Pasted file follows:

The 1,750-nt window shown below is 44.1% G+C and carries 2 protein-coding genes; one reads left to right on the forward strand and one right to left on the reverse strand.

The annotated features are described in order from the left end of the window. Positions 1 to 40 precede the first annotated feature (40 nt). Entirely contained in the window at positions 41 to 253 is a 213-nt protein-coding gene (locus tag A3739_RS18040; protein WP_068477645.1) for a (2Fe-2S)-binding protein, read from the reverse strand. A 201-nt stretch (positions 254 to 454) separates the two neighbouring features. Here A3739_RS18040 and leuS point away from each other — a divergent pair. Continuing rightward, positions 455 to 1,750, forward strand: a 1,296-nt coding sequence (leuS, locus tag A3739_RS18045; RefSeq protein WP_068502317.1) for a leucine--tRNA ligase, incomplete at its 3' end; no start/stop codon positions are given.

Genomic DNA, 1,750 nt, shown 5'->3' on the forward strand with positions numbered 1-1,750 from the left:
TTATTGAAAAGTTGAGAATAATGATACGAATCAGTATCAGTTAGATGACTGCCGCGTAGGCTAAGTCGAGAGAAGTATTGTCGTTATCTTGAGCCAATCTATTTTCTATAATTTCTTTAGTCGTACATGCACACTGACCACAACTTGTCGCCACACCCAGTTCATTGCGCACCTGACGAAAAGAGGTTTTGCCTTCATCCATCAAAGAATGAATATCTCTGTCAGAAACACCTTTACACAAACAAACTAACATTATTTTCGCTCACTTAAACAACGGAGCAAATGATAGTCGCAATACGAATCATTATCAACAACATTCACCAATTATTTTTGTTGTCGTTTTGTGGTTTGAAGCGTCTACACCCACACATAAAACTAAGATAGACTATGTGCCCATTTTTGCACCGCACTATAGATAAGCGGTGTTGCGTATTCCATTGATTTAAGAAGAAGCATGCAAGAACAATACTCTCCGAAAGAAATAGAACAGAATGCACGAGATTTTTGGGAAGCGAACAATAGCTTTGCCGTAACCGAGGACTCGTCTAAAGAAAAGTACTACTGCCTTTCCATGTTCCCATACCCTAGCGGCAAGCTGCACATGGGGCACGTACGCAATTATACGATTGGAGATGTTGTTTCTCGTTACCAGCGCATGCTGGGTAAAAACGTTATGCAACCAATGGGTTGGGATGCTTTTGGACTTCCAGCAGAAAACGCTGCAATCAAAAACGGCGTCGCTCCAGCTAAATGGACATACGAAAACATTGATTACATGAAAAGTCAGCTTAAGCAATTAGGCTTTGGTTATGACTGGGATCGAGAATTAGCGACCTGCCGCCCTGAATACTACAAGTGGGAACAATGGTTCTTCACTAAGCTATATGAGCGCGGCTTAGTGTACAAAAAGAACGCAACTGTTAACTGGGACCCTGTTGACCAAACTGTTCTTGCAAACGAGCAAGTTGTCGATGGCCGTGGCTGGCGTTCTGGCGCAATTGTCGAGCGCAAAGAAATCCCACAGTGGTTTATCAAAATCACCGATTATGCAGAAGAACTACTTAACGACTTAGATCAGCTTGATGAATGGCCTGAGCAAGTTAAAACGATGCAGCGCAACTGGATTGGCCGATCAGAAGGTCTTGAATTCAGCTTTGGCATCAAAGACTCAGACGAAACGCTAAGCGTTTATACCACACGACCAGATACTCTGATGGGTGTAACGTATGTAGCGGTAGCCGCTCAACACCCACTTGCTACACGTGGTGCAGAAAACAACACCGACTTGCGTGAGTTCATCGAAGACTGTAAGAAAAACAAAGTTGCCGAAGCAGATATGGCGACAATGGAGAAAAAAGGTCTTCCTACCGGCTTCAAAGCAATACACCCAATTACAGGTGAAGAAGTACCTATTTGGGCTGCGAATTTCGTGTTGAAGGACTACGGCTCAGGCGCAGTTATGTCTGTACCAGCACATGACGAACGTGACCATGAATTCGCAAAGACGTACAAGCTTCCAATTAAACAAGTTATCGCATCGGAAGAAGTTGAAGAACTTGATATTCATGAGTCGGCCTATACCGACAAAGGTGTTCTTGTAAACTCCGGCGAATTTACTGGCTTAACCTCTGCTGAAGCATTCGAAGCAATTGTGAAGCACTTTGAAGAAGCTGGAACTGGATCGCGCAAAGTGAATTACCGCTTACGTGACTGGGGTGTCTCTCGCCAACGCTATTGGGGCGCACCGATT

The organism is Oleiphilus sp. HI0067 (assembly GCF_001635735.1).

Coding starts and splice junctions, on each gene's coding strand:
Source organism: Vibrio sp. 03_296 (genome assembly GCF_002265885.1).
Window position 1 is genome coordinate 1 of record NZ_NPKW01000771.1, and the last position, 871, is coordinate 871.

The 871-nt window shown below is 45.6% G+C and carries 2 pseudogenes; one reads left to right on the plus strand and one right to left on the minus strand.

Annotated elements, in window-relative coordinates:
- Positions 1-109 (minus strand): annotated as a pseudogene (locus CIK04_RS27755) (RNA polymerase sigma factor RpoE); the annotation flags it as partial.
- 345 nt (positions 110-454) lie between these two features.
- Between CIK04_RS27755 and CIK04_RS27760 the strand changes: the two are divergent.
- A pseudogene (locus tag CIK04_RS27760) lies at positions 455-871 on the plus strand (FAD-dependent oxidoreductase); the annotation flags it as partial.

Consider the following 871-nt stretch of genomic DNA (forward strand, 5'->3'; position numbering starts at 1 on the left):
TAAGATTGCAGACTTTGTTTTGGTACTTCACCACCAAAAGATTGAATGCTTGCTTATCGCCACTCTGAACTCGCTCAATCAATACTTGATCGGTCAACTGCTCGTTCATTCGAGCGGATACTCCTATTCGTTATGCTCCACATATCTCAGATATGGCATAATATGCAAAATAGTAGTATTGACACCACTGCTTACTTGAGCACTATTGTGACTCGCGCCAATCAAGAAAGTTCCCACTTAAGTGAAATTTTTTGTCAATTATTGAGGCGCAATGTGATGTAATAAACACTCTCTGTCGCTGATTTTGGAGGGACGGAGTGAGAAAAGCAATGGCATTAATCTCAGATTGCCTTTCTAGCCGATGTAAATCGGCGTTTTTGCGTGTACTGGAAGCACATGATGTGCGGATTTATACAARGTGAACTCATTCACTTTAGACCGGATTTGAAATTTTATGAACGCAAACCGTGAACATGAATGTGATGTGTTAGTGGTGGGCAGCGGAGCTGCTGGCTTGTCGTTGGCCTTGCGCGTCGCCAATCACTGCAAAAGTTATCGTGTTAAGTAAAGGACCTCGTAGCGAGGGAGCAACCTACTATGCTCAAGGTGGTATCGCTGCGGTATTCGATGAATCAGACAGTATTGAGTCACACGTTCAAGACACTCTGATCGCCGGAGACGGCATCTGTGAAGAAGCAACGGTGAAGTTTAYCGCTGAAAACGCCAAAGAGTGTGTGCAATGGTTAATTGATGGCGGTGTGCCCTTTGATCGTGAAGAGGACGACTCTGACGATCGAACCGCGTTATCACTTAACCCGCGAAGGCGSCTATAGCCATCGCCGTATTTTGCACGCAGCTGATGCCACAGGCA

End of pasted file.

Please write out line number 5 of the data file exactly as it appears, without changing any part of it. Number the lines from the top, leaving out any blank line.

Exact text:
The organism is Oleiphilus sp. HI0067 (assembly GCF_001635735.1).